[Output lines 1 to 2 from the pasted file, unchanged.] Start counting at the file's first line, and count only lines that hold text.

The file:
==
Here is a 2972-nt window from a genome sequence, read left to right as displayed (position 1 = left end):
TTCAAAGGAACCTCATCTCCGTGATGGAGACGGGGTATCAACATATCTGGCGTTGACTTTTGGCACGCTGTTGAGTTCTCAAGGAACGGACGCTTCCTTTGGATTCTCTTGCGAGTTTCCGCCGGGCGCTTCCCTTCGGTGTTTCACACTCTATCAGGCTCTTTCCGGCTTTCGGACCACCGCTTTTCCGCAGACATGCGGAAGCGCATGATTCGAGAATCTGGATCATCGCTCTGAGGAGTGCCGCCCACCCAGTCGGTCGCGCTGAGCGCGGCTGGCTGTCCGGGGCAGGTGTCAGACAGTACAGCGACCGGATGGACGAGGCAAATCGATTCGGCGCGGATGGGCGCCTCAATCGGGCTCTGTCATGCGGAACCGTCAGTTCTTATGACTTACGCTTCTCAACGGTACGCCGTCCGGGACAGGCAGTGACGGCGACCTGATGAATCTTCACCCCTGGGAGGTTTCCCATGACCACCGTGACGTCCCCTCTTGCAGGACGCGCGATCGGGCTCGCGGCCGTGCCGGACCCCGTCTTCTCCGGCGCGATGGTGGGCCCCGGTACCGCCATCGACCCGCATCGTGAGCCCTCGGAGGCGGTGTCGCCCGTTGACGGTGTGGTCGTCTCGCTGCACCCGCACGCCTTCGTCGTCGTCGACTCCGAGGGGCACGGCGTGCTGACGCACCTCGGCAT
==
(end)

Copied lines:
Here is a 2972-nt window from a genome sequence, read left to right as displayed (position 1 = left end):
TTCAAAGGAACCTCATCTCCGTGATGGAGACGGGGTATCAACATATCTGGCGTTGACTTTTGGCACGCTGTTGAGTTCTCAAGGAACGGACGCTTCCTTTGGATTCTCTTGCGAGTTTCCGCCGGGCGCTTCCCTTCGGTGTTTCACACTCTATCAGGCTCTTTCCGGCTTTCGGACCACCGCTTTTCCGCAGACATGCGGAAGCGCATGATTCGAGAATCTGGATCATCGCTCTGAGGAGTGCCGCCCACCCAGTCGGTCGCGCTGAGCGCGGCTGGCTGTCCGGGGCAGGTGTCAGACAGTACAGCGACCGGATGGACGAGGCAAATCGATTCGGCGCGGATGGGCGCCTCAATCGGGCTCTGTCATGCGGAACCGTCAGTTCTTATGACTTACGCTTCTCAACGGTACGCCGTCCGGGACAGGCAGTGACGGCGACCTGATGAATCTTCACCCCTGGGAGGTTTCCCATGACCACCGTGACGTCCCCTCTTGCAGGACGCGCGATCGGGCTCGCGGCCGTGCCGGACCCCGTCTTCTCCGGCGCGATGGTGGGCCCCGGTACCGCCATCGACCCGCATCGTGAGCCCTCGGAGGCGGTGTCGCCCGTTGACGGTGTGGTCGTCTCGCTGCACCCGCACGCCTTCGTCGTCGTCGACTCCGAGGGGCACGGCGTGCTGACGCACCTCGGCAT